Maiers Theory Of Humor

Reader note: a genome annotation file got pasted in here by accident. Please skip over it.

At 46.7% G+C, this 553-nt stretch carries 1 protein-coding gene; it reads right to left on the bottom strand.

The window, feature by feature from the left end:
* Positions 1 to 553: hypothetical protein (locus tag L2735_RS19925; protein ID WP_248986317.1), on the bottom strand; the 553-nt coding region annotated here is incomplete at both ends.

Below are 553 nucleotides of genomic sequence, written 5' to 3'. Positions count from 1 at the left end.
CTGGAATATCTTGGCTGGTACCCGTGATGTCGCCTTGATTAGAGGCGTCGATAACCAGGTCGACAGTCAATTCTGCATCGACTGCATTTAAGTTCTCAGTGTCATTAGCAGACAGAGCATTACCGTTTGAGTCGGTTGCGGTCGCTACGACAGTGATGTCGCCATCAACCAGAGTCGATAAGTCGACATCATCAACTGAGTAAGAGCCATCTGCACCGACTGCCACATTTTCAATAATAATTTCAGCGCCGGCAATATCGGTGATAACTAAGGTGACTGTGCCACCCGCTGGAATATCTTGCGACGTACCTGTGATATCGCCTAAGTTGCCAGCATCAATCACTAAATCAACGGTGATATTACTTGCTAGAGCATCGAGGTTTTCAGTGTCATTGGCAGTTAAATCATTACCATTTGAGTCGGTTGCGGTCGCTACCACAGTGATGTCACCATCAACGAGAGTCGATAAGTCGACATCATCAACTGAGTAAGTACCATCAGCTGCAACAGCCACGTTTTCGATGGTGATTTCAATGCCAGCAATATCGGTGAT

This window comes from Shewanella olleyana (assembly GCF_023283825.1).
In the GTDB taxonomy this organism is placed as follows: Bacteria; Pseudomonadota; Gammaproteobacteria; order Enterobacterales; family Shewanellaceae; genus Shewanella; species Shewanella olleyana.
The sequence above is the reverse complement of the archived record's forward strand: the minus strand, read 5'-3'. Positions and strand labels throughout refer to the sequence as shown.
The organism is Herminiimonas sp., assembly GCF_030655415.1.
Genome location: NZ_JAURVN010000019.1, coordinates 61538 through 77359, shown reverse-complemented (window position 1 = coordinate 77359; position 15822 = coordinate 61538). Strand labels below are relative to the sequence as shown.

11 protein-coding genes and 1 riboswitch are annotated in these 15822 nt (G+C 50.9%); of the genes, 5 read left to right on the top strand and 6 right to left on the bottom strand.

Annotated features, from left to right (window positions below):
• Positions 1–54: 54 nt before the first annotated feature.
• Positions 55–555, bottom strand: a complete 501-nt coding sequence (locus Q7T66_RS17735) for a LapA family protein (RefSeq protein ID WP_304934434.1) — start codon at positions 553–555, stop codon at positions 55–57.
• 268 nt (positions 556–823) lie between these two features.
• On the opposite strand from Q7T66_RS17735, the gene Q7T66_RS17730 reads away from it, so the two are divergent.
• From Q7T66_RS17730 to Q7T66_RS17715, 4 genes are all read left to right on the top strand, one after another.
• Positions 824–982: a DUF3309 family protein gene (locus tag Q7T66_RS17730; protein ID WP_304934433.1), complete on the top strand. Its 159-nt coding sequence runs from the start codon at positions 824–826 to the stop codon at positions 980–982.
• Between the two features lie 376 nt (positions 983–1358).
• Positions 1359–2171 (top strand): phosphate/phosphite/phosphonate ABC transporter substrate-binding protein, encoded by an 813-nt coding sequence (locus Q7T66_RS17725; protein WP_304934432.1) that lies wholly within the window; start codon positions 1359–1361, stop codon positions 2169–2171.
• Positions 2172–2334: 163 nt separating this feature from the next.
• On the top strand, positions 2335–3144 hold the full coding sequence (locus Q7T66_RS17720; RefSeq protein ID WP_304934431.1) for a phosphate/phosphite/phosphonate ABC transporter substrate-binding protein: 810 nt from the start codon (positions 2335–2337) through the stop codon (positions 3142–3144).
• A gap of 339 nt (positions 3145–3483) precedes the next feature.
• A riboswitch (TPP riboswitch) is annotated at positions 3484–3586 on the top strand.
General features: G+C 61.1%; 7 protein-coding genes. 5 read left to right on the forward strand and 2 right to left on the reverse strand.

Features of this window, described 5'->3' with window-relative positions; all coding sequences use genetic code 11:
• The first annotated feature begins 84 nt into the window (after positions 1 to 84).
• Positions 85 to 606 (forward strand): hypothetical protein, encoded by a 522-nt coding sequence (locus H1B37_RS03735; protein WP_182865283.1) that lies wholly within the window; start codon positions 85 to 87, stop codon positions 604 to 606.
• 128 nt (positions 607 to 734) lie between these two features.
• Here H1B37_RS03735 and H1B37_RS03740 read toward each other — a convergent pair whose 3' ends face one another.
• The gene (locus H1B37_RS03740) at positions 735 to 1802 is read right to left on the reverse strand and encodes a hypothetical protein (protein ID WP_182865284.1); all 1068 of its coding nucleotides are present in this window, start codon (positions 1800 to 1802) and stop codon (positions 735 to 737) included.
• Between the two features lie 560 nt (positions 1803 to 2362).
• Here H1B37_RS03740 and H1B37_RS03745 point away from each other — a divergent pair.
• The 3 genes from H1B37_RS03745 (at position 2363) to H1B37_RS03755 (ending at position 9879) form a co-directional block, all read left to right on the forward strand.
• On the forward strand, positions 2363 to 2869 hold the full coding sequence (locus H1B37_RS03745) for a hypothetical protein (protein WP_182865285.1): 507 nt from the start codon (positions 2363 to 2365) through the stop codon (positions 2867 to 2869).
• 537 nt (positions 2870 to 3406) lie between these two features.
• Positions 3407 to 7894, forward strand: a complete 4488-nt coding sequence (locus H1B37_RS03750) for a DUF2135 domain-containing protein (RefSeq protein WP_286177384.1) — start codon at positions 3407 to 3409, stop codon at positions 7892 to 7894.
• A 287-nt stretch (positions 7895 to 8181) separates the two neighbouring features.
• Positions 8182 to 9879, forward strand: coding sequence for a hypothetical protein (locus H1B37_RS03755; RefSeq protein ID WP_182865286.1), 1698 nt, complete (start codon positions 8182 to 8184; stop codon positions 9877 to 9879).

American psychologist Norman Raymond Frederick Maier (1900-1977) proposed a Gestalt theory of humor whereby the sudden change in interpretation that occurs when a joke is understood implies that the meaning of particular elements changes because the meaning of an element depends on the nature of the "configuration" in which it operates. According to Maier's theory of humor, humor implies objectivity in that the attitude with which one approaches the content of a joke is one in which emotions and sympathies are "unengaged." The two aspects of jokes/humor (objectivity and sudden change in configuration) are characteristic equally of productive thinking, so the essence of the ridiculous, according to Maier, must be found elsewhere. For instance, it may be found in the isolation of a humorous situation in which humorous configurations are not to be taken seriously and not to be judged by tests used in non-humorous situations. Thus, the appreciation of a joke may be viewed as analogous to the sudden perceptual or cognitive shifts that occur with the relevant figure-ground relationships or configurations in the stimulus materials. See also FIGURE-GROUND RELATIONSHIPS, PRINCIPLE OF; GESTALT THEORY/LAWS; HUMOR, THEORIES OF; MORREALL'S THEORY OF HUMOR/ LAUGHTER.

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